The wife and I are living under the jurisdiction of a new Energy Domain: new to solar panels, new to heat pumps and new to Generac propane generators. We are not so new to power outages, and wondering about “best practices” if, say, the power is out extending into and lasting through at least one night. In winter. Which could be soon-ish.
I have learned that the whole-house generator can be switched OFF manually, so am thinking to conserve propane but keep the toilets flushing, the freezer from defrosting, cellular batteries from reaching zero, the pipes from freezing and the wife from suffering a melt down– by kicking the generator on for an hour every four.
I guess my greatest unknown is what to do about heat. We have a 31k BTU Buck gas stove in the Hanger–the timber frame room with the vaulted ceiling and gobs of cubic footage overhead that is somewhat of a challenge to heat the the most cold-natured resident’s preference. We have a small 1500W quartz space heater for heating people or a bedroom if the generator is running. And we have the heat pump. How best to use those heating assets during the theoretical (but inevitable) power outage?
An additional factor I just discovered this morning. The thermostat was on 69 but the temp at the control was 68. I wanted to boost it to 70 mostly because the Hanger stays 4-6 degrees cooler than whatever we set at the thermostat.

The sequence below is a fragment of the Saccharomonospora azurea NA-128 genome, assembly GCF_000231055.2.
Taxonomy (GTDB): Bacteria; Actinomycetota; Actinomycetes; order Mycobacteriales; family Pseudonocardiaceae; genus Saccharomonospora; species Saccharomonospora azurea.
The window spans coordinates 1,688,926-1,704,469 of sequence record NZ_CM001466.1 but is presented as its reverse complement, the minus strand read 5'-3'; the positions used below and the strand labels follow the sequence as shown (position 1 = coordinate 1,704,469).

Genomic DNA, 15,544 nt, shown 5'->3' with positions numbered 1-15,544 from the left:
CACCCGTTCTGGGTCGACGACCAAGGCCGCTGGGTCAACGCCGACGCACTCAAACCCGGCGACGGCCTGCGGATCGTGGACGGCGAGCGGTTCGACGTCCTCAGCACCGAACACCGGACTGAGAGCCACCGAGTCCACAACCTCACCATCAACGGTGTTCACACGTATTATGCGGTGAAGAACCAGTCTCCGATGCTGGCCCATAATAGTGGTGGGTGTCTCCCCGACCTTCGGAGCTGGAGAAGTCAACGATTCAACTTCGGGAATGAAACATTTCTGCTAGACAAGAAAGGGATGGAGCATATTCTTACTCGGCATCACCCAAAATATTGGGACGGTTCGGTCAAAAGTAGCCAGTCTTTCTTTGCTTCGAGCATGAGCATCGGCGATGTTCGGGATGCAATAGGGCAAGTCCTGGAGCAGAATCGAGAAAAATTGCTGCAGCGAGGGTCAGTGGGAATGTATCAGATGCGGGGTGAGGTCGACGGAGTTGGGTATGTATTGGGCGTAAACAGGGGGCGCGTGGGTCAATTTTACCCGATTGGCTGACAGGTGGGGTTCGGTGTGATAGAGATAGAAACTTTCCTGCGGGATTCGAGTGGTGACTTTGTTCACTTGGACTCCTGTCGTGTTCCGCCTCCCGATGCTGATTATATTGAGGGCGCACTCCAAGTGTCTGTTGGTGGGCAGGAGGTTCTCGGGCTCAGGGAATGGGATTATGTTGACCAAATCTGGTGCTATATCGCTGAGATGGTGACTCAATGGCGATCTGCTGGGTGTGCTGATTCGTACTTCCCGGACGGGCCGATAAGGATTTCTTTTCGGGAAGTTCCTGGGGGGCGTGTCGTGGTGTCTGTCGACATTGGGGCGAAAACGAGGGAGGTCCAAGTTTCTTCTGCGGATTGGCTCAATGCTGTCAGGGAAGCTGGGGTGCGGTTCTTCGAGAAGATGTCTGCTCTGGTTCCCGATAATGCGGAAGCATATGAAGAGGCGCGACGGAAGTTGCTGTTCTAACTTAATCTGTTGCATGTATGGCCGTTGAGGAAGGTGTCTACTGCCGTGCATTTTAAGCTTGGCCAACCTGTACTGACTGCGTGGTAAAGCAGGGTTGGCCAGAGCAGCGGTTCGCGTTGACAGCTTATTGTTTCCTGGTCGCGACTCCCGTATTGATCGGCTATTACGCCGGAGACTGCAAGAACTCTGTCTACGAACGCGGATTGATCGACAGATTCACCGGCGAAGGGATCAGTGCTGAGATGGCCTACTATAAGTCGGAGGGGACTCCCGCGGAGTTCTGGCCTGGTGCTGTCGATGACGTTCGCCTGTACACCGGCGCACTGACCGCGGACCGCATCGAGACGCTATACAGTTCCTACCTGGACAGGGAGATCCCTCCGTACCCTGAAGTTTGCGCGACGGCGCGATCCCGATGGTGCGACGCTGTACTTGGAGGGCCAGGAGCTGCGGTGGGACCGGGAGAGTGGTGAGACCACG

I didn’t think it would but it did: the electrical boost kicked in because the heat pump by itself when it is in the upper 20s outside is not capable of generating sufficient heat of two measly degrees in a reasonable time without assistance. And wow the air coming out the vents was HOT when heated with the electrical boost.
SO: Power’s out, and I want to run the generator as little as possible. When I cut the Generac on for that hour every four, should I engage the electrical assist to put as much heat in the house as possible, while using ??? more propane-generated kilowatts than the heat pump alone? Will the Generac even operate heat pump? I guess we’ll find out.
Meanwhile, the solar panels are useless if the grid is not intact; and we did not install a battery to take juice from the grid to pull from in these circumstances.
So there’s my situation, and I’d be happy to know what to expect and how best to manage our utilities until AEP reconnects us in a day or two of being without electricity. I won’t even muddy the waters here with the sense of risk that intentional ill-willed power outages might happen at more than the local level and last far longer than one caused by branches on power lines. Won’t go there. No sir.
Hi, Fred … have found with our solar panels that even on just a cloudy bright day, the latest panels will provide some energy production, not as much as when the sun is out that is true, but some. A lot of people think that unless there is uninterrupted sunlight, the panels aren’t capable of producing any wattage.
Fred, our Generac runs day and night in long power outages, and we’ve found that it consumes about three-quarters of a gallon of propane. With a 300-gallon tank, that keeps our power on more than a month. In the last 16 years of use, our longest power outage was 22 days. Of course, we had the unit serviced immediately after the outage, but it ran without a glitch for three weeks, and we still had more than half a tank of propane left of left.